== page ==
Der neueste Roman von Norbert Scheuer, Winterbienen, der 2019 für den Deutschen Buchpreis nominiert wurde, ist das Tagebuch des Imkers Egidius Arimond, der mit seinen Bienen in der Landschaft um Urftland lebt. Das vermeintlich ruhige Leben des Imkers, der an Epilepsie leidet und Juden bei der Flucht nach Belgien hilft, droht im Laufe des Romans immer mehr außer Kontrolle zu geraten.
A couple of years ago, a friend mentioned that she is offering consulting to a new restaurant, helping them to capture the atmosphere of Mumbai’s famed Parsi restaurants. At the time, I couldn’t imagine how such a restaurant could look like in London, let alone the authenticity of the food. I admit to a kind of streetwise snobbery about British Indian food. And when the first Dishoom finally opened in London, I hesitantly asked my friend whether she would recommend eating there.
The hindustantimes has another article on the Navjote I wrote about yesterday. This one provides a bit more information about other contentious Navjotes. And it briefly mentions gender disparity as one of the arguments that seems to be dividing the Parsi community:
The issue has divided the community, with one section stating the children cannot be initiated into the faith because their father is of a different faith. On the other hand, reformist groups have called the older practice discriminatory towards women.hindustantimes
Those acquainted with Zoroastrianism, at times called the Good Religion, and the Parsi community know of the heated debate that surrounds conversion. People often believe that today’s Zoroastrianism or the Parsi community do not allow or frown upon conversion into the religion. Another fiercely debated issue is the acceptance into the Parsi community of children from mixed marriages, particularly when the father is not a Zoroastrian.
I’m currently reading Norbert Scheuer’s new novel Winterbienen (‘Winter Bees’). I’ve just started it, and so far like it very much. It plays during World War II, and I found the following paragraph reminiscent of the current situation in Iran:
In the very early hours of Wednesday, when a war between Iran and the USA seemed inevitable, I was unsure I could teach my two classes as if nothing had happened. One being on Iranian history and the other on Zoroastrianism in late antiquity, there was no easy way to connect the teaching to the political events of the day. I had woken up to the news of Iran having fired missiles at US military bases over in Iraq. The development was not entirely unexpected, but I was shocked and could sense the signs of that familiar feeling of paralising anxiety that comes with the expectation of a bloody conflict that I have known since the Iranian revolution of 1979, when I was younger than my youngest son is today. A couple of decades and more violent conflicts later, I am unsure, I will ever be old and wise enough to understand violence of this sort.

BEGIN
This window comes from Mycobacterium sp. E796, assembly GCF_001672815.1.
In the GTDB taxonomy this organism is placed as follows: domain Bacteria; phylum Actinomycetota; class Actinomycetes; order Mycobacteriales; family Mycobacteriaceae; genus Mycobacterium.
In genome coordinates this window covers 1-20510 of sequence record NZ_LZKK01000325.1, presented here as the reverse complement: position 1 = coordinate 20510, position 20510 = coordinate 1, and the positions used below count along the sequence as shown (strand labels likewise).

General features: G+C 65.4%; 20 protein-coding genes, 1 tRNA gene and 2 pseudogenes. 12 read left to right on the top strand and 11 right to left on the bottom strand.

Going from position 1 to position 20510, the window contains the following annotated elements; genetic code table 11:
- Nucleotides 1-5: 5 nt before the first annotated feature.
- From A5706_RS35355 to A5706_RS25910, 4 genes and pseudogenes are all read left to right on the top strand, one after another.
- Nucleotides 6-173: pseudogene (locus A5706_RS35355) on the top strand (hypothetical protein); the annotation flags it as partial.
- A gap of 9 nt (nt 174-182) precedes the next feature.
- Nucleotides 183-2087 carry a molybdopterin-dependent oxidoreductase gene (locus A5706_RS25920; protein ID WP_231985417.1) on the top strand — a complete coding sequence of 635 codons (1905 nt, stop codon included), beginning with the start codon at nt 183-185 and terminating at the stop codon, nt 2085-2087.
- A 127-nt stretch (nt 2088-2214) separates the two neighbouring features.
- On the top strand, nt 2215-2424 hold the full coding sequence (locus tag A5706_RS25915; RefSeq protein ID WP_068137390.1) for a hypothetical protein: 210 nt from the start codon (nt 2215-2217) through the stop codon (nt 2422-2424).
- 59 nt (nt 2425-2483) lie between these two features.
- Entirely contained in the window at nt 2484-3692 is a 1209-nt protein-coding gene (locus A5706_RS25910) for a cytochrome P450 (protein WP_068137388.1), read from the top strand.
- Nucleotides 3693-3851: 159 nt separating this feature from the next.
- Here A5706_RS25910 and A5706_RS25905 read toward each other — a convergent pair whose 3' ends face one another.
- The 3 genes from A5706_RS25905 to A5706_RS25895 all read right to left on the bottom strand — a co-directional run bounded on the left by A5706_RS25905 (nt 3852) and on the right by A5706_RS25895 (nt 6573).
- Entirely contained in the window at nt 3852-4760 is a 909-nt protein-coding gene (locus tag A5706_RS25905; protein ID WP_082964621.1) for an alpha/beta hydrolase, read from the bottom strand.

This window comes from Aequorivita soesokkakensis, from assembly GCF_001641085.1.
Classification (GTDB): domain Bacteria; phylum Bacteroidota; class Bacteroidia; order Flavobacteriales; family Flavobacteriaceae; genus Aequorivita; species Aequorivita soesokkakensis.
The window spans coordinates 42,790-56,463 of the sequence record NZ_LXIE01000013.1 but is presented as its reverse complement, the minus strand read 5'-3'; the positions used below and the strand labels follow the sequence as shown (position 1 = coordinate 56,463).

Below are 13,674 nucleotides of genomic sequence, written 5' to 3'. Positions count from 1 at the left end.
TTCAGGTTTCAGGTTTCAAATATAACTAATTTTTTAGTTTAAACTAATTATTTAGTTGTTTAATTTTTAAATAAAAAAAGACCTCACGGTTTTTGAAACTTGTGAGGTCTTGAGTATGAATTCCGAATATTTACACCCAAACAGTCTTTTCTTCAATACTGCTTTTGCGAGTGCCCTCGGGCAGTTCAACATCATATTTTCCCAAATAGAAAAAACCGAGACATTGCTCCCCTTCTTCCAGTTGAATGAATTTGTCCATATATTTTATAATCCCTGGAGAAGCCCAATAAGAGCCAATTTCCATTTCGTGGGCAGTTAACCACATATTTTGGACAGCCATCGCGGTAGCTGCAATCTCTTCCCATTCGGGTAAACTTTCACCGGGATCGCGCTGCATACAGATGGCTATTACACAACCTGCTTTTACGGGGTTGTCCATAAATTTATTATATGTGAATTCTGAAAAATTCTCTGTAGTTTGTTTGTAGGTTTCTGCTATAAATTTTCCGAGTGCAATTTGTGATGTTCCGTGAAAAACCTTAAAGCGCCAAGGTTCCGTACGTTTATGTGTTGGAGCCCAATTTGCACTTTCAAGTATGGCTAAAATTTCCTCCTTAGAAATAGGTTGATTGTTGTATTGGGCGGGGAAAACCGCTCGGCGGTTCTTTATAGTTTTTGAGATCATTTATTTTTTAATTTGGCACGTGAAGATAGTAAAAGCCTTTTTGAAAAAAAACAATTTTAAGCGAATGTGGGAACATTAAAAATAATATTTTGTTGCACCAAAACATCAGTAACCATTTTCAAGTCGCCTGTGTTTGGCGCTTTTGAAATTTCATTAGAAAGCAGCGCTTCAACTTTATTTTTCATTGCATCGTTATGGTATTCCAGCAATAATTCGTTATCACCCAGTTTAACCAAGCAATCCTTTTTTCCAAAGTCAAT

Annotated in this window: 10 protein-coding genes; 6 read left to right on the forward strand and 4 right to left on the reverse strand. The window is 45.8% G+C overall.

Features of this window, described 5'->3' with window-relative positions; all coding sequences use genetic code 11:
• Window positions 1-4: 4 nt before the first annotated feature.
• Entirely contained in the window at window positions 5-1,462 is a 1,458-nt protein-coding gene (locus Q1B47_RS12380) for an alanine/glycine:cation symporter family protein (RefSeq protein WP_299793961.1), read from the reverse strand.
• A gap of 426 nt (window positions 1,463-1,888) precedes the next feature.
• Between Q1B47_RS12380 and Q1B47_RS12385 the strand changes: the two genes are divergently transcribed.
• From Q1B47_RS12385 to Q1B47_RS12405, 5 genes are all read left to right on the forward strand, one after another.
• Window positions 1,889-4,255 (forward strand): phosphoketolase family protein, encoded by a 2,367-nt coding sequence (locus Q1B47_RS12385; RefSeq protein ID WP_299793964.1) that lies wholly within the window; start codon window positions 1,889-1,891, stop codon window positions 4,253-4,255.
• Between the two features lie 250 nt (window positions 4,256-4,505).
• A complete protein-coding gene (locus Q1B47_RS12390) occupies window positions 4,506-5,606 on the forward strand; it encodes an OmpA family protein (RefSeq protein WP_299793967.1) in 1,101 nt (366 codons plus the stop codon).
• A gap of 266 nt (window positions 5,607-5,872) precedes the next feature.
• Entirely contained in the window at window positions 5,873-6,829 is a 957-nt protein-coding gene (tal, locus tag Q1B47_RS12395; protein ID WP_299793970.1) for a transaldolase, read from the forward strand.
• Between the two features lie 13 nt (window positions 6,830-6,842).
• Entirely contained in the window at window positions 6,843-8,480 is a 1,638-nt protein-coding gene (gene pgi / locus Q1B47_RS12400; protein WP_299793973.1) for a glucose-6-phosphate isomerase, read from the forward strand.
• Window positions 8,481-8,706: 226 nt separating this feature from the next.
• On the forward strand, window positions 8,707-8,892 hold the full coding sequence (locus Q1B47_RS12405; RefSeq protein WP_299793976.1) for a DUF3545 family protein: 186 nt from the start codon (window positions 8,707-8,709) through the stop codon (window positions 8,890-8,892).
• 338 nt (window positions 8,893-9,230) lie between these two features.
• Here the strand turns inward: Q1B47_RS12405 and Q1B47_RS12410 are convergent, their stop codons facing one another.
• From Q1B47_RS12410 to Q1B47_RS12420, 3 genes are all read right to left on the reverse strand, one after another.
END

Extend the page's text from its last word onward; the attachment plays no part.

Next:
I have observed the phenomenon of the Neglected Child for over a decade. I admit, I’m not a psychologist and might have had to do with a particularly difficult instance of this personality trait, otherwise often referred to as “narcissism”.
Am Flughafen. Ich bemerke, dass ich mein Buch vergessen habe, will aber unbedingt etwas lesen. Ich frage im kleinen Buchladen nach “Winterbienen”. Die Verkäuferin, die sich gut auskennt, lächelt. Ich Frage nach dem Grund: “Wir haben das Buch lange hier gehabt, niemand hat danach gefragt. Also haben wir es weggelegt”. Ich kaufe mir “Herkunft”. Es ist ein großartiges Buch, ich weiß aber nicht, ob es ein Roman oder eine Autobiographie ist. Im Englischen würde man es wahrscheinlich “autofiction” nennen.
It has been a great pleasure to work on the first proof of my forthcoming book, Zoroastrian Scholasticism in Late Antiquity, which will be published in the “Edinburgh Studies in Ancient Persia“, edited by Lloyd Llewellyn-Jones and published by the Edinburgh University Press, with the support of their fantastic editorial team at the EUP.
I once knew someone whose mother drove his/her divorced father into alcoholism by emotional abuse, incessant calls, abusive language, and harassment. She did the same to her Child, while the alcoholic father also abused the Child in different and unimaginable ways.